By Phan Anderson
There is a worrisome trend emerging in our education system. Steps are being taken to downgrade academic standards and de-emphasize advanced classes, placing a lower priority on student achievement than on group-based “equity.”
This trend to emphasize equity at the expense of academics is not an isolated problem and appears to be gathering steam.
In Washington state, the legislature weakened the official definition of “Basic Education” by shifting away from core studies to “producing global citizens in a global society with an appreciation for diverse cultures.” In 2021, SB 5044 was passed as “an act relating to equity, cultural competency, and dismantling institutional racism in the public school system.” In response to these legislative mandates the Office of Superintendent of Public Instruction is expected to announce a move towards new, lower education standards.
Last year, the Oregon State Legislature enacted SB 744, effectively eliminating performance standards in core studies for high school students.
Students may no longer be “required to show proficiency in Essential Learning Skills [Reading, Writing, Math] as a condition of receiving a high school diploma.”
In San Francisco, Lowell High switched to lottery-based admissions after operating for decades on a merit-based system.
As a result, we are already seeing faltering educational outcomes — the first class so admitted saw a three-fold increase in the number of students receiving at least one D or F grade, from 7.9% in the prior year to 24.4%.
In San Diego, the principal at Patrick Henry High quietly reduced honors classes. She explained doing so to avoid “stratifying” classes, to eliminate the stigma of non-advanced courses, and to address racial inequities.
The backlash among both parents and students over the decision was sharp enough to cause the principal to partially reverse course.
Recently, the California Department of Education has been working on a new mathematics framework for K-12, expected to be finalized in July.
This new framework focuses on the “imperative for K–12 mathematics instruction to foster more equitable outcomes in mathematics and science.”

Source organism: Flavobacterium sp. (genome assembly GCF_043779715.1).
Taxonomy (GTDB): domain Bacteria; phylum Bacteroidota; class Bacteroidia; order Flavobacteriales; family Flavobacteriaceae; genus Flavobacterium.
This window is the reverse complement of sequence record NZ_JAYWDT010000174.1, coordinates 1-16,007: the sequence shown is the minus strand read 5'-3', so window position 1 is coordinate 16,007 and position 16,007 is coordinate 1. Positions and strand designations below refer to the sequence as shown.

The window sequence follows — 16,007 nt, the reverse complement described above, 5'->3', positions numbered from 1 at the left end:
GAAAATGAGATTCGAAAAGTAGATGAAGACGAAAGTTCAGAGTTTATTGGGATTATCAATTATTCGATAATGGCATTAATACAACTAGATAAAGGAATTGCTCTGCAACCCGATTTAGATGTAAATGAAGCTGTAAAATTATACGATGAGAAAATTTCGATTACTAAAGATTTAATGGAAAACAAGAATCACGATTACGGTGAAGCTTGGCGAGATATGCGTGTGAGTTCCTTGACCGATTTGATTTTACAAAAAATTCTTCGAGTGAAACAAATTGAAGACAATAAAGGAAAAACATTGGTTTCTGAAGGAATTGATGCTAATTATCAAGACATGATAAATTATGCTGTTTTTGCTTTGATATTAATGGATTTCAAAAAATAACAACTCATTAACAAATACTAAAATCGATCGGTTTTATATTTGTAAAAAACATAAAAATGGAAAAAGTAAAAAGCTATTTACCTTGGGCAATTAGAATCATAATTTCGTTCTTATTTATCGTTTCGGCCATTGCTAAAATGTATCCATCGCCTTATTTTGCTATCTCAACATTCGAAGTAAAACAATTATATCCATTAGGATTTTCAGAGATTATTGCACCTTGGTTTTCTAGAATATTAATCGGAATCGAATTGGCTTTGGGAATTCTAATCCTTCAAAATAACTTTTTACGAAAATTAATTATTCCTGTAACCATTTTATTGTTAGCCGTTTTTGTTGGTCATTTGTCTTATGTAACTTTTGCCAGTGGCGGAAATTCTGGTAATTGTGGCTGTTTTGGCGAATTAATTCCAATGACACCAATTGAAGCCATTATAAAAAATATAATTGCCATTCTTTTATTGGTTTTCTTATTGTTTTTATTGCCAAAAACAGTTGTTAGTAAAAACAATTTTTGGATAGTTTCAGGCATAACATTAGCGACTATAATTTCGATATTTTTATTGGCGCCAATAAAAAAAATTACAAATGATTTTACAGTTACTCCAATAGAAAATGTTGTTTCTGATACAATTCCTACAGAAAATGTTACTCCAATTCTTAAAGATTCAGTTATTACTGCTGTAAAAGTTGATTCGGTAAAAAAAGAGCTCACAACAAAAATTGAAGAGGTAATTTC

This relaxation of state standards will undoubtedly lead to a decline in academic achievement.
According to University of Wisconsin’s Scott J. Peters, a widely published Professor in the Department of Educational Foundations, school leaders across the country are reducing opportunities for high-achieving students, because doing so is expected to reduce the gap between them and low-performing students.
Closing this gap is supposed to advance “equity,” but it is likely to reduce future opportunities, especially for gifted students from disadvantaged backgrounds.
Stanford University Professor Brian Conrad, Director of Undergraduate Studies in the Mathematics Department, has expressed alarm over the new California Mathematics Framework.
Solid math skills are needed for quantitative and STEM degrees such as economics, data science and computer science, which the new framework does not provide.
“Reducing access to advanced mathematics and elevating trendy but shallow courses over foundational skills would cause lasting damage to STEM education in the country and exacerbate inequality by diminishing access to the skills needed for social mobility,” according to Conrad.
The U.S. faces increasing global competition, as other countries are educating their children with stronger critical thinking skills and more rigorous STEM education.
Lowering standards will reduce the number of opportunities available to all of our students — we will fail to nurture the leaders of our next generation, and will make it more difficult for the rest to integrate productively into the global economy.
There is nothing equitable or desirable about such a perverse outcome.
The better approach is to provide appropriate support to each student, so that all are afforded the opportunity to optimize his or her individual potential, regardless of demographics or class rank.
Narrowing the achievement gap by lowering standards is not the way to go.
Parents and others concerned about the education of our rising generation must be warned: trendy political theories are already degrading the educational experience of our children.
It’s time to stop this drift into mediocrity.
Phan Anderson is a parent in the San Dieguito Union High School District.